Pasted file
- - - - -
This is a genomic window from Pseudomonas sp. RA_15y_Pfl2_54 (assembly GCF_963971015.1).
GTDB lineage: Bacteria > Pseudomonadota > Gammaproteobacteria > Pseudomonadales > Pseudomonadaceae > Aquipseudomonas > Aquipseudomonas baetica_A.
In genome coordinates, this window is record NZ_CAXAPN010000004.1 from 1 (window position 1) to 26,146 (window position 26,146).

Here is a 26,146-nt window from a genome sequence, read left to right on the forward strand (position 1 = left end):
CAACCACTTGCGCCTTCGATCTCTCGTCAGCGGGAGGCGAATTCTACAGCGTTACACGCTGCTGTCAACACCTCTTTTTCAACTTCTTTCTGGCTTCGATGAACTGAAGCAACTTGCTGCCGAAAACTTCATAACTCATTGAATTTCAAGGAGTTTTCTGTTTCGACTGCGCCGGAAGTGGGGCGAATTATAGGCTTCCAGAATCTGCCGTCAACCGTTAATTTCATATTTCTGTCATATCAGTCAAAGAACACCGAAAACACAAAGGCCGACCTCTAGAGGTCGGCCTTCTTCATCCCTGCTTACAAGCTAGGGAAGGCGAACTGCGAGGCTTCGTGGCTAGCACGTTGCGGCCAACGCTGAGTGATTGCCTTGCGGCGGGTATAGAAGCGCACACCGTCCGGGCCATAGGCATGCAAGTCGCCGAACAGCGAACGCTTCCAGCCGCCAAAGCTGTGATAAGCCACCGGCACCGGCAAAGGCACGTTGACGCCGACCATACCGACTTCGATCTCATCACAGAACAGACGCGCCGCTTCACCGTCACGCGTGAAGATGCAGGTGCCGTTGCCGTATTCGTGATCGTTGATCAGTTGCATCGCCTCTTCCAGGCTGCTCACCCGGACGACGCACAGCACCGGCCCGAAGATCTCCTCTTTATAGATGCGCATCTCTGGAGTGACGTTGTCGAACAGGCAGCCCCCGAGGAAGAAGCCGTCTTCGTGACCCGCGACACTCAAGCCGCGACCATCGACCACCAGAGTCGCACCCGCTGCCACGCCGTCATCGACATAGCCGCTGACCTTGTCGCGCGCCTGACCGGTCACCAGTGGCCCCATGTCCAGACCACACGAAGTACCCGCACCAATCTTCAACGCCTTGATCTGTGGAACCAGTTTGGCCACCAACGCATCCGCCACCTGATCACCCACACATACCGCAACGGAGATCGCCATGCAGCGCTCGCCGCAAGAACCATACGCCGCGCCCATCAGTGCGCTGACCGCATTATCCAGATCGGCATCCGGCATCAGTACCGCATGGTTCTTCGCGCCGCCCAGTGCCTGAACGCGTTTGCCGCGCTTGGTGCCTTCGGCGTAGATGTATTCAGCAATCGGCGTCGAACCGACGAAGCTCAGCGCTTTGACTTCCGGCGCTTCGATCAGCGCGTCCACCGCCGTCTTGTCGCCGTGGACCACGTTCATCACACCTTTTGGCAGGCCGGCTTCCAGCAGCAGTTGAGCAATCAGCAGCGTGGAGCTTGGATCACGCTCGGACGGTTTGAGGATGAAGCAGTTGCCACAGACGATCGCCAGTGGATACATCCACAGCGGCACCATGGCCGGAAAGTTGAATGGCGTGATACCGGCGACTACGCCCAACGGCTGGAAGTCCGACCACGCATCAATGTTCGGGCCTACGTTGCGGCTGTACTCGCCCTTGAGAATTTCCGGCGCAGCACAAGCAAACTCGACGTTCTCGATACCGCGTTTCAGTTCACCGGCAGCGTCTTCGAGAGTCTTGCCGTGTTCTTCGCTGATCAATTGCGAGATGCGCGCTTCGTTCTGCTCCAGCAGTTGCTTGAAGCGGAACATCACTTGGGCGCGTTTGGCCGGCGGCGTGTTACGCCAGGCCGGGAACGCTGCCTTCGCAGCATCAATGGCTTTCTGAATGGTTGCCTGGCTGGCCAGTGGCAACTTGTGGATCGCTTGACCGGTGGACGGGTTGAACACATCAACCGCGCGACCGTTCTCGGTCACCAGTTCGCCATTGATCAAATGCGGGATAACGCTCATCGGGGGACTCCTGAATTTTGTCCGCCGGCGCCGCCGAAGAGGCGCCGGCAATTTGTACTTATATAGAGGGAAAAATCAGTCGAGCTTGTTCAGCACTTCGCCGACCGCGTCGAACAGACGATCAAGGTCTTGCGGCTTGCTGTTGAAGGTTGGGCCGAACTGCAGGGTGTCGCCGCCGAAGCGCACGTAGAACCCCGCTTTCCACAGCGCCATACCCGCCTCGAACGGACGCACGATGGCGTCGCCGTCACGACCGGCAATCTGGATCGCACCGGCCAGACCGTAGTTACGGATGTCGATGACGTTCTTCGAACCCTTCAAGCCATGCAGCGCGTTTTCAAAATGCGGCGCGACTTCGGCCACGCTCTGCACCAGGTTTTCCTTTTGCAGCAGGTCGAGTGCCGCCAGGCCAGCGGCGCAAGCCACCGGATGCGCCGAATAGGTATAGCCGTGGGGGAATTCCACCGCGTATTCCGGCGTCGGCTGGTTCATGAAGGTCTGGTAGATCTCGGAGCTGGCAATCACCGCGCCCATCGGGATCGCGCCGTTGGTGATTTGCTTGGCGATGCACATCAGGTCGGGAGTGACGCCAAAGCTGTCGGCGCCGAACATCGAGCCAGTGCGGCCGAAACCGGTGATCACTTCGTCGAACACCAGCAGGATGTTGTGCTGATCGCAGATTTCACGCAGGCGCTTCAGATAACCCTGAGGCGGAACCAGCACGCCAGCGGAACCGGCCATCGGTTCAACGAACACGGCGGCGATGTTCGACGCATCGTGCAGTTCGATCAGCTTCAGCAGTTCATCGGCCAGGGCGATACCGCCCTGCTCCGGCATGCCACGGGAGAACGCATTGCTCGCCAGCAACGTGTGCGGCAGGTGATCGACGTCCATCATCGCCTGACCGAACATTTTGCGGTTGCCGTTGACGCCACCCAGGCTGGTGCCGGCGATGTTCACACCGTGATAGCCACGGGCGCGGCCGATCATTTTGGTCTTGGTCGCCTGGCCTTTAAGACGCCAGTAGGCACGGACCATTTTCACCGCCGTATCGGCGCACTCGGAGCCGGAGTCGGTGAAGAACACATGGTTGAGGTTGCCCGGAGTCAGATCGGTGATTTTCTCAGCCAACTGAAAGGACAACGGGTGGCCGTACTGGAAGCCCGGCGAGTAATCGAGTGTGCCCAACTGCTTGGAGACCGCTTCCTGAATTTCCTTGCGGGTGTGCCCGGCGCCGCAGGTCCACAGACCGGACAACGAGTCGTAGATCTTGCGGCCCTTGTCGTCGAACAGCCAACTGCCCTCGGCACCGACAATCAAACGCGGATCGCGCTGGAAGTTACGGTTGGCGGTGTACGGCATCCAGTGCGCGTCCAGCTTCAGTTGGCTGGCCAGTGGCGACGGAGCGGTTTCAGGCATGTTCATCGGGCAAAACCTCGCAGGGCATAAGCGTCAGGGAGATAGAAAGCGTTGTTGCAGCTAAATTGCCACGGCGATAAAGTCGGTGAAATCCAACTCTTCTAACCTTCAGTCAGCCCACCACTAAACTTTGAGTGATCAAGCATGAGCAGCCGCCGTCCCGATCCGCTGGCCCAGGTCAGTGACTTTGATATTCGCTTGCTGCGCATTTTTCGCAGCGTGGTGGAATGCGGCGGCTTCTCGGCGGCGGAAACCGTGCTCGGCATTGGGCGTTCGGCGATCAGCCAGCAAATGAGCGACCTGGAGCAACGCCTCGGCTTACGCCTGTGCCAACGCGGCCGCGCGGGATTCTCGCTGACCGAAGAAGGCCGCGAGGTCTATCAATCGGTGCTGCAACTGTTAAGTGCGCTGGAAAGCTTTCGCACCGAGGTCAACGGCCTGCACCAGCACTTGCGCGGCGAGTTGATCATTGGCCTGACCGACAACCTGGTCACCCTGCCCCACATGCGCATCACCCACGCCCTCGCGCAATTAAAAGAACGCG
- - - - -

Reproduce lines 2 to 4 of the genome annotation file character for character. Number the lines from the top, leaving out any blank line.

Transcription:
GTDB lineage: Bacteria > Pseudomonadota > Gammaproteobacteria > Pseudomonadales > Pseudomonadaceae > Aquipseudomonas > Aquipseudomonas baetica_A.
In genome coordinates, this window is record NZ_CAXAPN010000004.1 from 1 (window position 1) to 26,146 (window position 26,146).

Here is a 26,146-nt window from a genome sequence, read left to right on the forward strand (position 1 = left end):